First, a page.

$100,000 Grant Will Help Mercy Flight Technology | Local News

BUFFALO — Mercy Flight, Inc. has a $100,000 reward it can use to enable its helicopter air ambulances to provide lifesaving transportation even in inclement weather.

Pilots will be able to rely on instrument readings rather than just visual cues, reducing travel time and increasing positive patient outcomes.

Mercy Flight plans to implement an Instrument Flight Rules (IFR) approach system in Western New York. During the project, IFR approach systems will be installed at four strategic locations: Wyoming County Community Hospital in Warsaw, Medina Memorial Hospital in Medina, Bertrand Chaffee Hospital in Springville, and Olean General Hospital in Olean.

The Community Foundation for Greater Buffalo’s 21st Century Fund, which announced the award, said Mercy Flight would be able to create intercept points so that if someone within approximately 15 miles of each location of approaching IFR suffers from a traumatic injury or illness, he may be able to fly towards them when weather conditions might have previously prevented him. The service area will include rural areas of Wyoming, Orleans, Cattaraugus and southern Erie counties, serving more than 500,000 residents.

Scott Wooton, executive vice president of Mercy Flight, said Mercy Flight has provided estimates for additional calls it may be able to respond based on information gathered from other similar operations in other locations.

“For us, that could mean 50 more patients (per year) than we are able to serve and save. It may vary,” he said. “Being adjacent to the Great Lakes, we obviously get a lot of precipitation, a lot of cloud cover, a lot of fog.”

Wooten said there are many variables at play with the weather.

“The big change for us is going to be with visibility. “It’s all based on GPS-like technology,” he said of the IFR system. “They (the pilots) can be completely surrounded by cloud, not be able to see out of the cockpit, and still know they’re on a safe flight pattern because they’re on a pre-determined path. Everything is pre-arranged and approved by the FAA (Federal Aviation Administration). This path they follow will bring them to their destination safely.

How often are air ambulances currently grounded in bad weather when the IFR system would make a difference?

“It’s a fairly common phenomenon. This is partly due to our geography. Icing can also prevent us from reacting,” Wooton said.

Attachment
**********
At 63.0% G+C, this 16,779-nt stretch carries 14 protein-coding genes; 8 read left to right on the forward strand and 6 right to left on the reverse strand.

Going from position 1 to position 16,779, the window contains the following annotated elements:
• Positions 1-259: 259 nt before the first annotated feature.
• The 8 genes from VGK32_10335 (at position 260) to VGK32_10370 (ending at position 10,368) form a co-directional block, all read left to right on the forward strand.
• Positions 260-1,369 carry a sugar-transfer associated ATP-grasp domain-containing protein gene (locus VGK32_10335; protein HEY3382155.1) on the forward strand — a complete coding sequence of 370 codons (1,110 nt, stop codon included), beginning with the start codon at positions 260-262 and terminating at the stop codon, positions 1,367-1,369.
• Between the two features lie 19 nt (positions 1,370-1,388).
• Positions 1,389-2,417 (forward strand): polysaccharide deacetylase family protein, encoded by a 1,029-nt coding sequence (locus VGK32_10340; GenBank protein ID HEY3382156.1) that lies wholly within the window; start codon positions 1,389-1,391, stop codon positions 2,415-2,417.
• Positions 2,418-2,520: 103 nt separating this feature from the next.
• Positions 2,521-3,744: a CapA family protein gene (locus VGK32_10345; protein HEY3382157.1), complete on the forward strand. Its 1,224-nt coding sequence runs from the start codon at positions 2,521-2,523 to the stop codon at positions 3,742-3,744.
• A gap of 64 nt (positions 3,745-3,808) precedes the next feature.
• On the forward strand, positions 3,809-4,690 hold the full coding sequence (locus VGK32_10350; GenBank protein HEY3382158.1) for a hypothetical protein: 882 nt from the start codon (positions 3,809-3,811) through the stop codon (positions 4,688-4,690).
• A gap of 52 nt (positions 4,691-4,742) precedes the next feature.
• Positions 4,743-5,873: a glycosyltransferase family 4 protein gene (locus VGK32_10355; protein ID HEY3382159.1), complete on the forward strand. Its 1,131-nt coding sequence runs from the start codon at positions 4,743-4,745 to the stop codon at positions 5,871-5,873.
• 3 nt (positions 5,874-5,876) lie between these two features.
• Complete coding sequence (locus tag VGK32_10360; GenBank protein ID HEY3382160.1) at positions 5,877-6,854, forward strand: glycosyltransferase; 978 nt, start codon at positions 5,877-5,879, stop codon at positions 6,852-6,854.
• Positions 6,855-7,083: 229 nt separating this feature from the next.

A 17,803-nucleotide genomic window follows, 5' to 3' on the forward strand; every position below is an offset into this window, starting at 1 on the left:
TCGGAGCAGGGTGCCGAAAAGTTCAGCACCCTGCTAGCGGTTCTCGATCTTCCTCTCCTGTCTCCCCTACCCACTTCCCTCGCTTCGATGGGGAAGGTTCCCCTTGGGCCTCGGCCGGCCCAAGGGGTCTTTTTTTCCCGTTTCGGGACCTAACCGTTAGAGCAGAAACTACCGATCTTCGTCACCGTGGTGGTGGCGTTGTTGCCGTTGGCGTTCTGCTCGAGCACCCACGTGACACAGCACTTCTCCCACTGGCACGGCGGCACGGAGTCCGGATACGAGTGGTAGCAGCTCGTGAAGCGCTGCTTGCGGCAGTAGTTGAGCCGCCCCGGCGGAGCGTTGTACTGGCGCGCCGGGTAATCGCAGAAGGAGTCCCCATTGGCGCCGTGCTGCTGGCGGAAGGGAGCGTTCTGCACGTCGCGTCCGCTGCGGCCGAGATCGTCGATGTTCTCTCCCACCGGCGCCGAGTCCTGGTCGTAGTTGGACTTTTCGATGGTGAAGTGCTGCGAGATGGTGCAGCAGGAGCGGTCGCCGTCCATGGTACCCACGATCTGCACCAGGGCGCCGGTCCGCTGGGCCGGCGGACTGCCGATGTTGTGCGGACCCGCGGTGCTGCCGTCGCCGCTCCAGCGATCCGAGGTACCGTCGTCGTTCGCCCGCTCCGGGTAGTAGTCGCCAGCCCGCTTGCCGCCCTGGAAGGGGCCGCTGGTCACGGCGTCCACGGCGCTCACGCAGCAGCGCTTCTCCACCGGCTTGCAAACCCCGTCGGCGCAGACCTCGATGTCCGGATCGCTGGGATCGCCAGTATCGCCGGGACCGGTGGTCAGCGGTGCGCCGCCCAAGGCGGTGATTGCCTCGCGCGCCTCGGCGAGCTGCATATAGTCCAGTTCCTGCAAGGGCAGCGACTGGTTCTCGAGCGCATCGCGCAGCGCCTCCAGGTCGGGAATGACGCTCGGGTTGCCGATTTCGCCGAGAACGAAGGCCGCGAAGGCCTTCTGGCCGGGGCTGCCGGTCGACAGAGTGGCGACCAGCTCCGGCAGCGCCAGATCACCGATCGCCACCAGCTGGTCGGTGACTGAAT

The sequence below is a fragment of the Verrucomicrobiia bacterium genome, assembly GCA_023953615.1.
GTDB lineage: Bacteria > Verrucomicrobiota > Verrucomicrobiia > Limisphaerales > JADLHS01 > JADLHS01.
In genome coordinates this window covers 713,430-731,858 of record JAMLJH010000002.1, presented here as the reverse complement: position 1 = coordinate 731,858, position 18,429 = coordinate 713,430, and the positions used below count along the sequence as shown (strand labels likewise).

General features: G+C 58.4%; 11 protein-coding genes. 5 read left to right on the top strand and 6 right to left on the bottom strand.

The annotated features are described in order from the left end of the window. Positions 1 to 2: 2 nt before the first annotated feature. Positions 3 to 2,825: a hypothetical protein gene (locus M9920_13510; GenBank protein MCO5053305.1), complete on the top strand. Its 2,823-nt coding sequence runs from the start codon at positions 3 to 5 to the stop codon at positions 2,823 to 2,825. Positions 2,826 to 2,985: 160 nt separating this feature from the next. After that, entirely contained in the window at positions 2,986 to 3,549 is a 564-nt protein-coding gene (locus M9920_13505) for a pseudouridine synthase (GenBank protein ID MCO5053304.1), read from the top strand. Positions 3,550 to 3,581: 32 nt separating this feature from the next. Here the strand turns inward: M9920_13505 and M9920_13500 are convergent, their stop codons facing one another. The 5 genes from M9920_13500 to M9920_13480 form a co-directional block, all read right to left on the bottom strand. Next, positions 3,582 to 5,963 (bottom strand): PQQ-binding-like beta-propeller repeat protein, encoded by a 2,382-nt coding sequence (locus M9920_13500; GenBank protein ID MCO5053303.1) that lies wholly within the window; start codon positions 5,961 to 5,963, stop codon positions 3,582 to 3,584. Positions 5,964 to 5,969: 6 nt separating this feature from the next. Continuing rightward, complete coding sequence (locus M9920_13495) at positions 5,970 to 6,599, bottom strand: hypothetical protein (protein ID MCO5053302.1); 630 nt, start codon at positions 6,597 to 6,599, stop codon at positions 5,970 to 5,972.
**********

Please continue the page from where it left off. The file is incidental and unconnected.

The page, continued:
Wooton said if it’s above freezing at ground level, but below freezing at altitude, that’s when moisture condenses on the plane and then freezes, forming ice.

He said that unfortunately, the IFR improvement will not be able to solve an icing problem and Mercy Flight will not be able to respond to a call. There will still be times when planes are grounded.

Mercy Flight’s executive vice president said thunder and lightning is another activity through which a pilot cannot fly a helicopter.

Still, Wooton said, fire units or hospitals that need a response from Mercy Flight shouldn’t just assume that Mercy Flight won’t fly because of the current weather.

“It’s really our users or our customers, which means that fire departments who ask us to go to the scene or hospitals who ask us to move patients from one hospital to another, should always check with us to see (about an answer), if there is a need,” he said.

If Mercy Flight can’t fly even after being IFR, a ground ambulance remains the best option for a response, Wooton said.

“We always try to use our flight doctor and our flight nurse … in the ground ambulance. An example might be a patient at UMMC who needs to be quickly transported to Strong Memorial…” he said. “We can use our ambulance and our flight crew. Our flight nurse is capable of certain interventions that you would not get from a typical land ambulance service.

Wooton said it’s a fairly quick process to complete IFR certification. The Federal Aviation Administration (FAA) certification schedule is also a consideration, he said.

“We expect to receive those funds, I would estimate, maybe within about 30 days,” he said. “A company called Hughes-Aerospace (Corporation) is mapping the four sites. They are using this technology to develop these IFR approach and departure points,” he said. “Once they complete their stage of the process, it all goes to the FAA for FAA certification. We hope that the whole process, ideally, will be completed this fall.

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